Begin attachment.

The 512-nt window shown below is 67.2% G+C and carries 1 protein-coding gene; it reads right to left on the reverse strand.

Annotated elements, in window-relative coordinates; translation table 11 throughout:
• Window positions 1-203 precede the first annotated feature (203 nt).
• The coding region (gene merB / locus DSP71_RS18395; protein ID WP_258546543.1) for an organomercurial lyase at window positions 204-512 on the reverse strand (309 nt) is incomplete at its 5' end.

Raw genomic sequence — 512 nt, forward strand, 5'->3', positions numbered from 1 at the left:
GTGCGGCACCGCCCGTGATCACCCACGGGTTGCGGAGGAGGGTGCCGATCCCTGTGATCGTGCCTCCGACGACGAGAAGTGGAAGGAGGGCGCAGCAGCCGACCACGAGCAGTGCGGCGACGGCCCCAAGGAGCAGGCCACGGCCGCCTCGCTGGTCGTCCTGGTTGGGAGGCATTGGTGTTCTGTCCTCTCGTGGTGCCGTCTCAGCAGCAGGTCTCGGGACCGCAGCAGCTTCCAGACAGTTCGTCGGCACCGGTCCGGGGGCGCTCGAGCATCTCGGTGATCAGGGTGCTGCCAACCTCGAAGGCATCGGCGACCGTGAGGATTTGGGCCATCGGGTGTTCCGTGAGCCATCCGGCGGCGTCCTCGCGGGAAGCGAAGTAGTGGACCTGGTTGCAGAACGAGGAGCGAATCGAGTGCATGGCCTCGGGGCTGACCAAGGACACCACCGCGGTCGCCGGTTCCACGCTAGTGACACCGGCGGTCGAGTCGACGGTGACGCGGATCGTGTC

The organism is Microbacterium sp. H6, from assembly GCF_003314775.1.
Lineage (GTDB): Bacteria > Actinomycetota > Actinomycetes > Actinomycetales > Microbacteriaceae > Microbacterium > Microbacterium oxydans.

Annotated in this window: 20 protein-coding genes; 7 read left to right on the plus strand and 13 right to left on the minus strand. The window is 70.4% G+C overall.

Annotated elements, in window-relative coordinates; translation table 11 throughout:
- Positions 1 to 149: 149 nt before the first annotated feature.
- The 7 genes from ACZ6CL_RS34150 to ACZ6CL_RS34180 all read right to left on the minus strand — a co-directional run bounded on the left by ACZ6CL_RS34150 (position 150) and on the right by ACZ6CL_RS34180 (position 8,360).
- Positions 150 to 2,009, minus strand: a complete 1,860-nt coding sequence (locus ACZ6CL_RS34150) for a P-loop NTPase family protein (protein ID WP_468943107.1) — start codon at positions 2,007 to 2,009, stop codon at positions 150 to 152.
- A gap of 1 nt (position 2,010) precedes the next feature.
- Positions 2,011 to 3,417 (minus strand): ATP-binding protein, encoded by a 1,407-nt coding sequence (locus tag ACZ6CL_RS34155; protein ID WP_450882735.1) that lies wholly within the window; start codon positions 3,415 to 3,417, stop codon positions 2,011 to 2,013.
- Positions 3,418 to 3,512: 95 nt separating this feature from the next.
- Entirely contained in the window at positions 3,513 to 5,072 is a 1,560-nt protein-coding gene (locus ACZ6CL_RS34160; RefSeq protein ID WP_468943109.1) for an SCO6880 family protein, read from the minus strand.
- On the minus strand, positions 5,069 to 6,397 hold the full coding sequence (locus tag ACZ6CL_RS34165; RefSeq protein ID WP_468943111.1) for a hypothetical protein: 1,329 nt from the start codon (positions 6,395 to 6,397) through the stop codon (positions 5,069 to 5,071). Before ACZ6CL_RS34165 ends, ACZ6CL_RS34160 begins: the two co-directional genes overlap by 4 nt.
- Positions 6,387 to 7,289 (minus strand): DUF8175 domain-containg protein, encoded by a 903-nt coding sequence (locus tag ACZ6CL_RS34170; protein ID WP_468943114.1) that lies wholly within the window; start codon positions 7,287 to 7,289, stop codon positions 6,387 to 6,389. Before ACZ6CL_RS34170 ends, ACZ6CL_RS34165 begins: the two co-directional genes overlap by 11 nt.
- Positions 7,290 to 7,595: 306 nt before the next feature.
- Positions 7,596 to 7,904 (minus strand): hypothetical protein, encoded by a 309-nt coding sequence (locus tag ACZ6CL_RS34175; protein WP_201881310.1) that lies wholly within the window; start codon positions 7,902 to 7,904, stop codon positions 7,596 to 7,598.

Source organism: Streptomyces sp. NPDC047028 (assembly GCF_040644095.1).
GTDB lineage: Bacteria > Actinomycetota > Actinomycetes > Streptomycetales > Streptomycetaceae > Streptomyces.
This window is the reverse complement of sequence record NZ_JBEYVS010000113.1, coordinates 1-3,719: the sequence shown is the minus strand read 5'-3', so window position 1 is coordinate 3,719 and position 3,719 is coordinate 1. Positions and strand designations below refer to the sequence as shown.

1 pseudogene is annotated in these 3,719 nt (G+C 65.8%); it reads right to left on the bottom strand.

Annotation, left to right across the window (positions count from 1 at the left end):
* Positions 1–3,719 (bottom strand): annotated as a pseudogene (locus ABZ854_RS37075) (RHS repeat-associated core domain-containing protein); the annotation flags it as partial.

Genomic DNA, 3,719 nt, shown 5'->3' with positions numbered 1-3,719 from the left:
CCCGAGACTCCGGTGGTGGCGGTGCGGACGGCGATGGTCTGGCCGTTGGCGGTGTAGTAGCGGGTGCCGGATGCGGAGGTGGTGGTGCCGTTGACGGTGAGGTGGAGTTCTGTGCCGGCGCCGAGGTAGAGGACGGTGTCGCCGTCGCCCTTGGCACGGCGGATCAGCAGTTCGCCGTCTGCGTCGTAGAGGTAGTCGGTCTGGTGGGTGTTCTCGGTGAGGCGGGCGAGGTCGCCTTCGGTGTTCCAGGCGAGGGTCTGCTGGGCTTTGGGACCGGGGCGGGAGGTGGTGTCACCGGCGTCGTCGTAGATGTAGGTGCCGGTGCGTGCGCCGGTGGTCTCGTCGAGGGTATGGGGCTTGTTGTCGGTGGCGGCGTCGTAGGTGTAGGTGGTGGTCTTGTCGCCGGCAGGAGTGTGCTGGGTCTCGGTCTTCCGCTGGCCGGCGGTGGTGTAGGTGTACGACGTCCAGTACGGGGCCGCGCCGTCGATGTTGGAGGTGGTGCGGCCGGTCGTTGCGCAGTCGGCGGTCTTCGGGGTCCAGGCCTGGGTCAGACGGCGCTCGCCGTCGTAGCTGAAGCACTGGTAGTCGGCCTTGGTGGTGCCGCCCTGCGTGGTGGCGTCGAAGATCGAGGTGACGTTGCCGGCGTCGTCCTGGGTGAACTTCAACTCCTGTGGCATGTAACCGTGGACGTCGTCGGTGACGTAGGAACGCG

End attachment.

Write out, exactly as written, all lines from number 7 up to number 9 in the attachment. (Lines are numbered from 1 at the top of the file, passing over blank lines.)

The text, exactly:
The organism is Microbacterium sp. H6, from assembly GCF_003314775.1.
Lineage (GTDB): Bacteria > Actinomycetota > Actinomycetes > Actinomycetales > Microbacteriaceae > Microbacterium > Microbacterium oxydans.

Annotated in this window: 20 protein-coding genes; 7 read left to right on the plus strand and 13 right to left on the minus strand. The window is 70.4% G+C overall.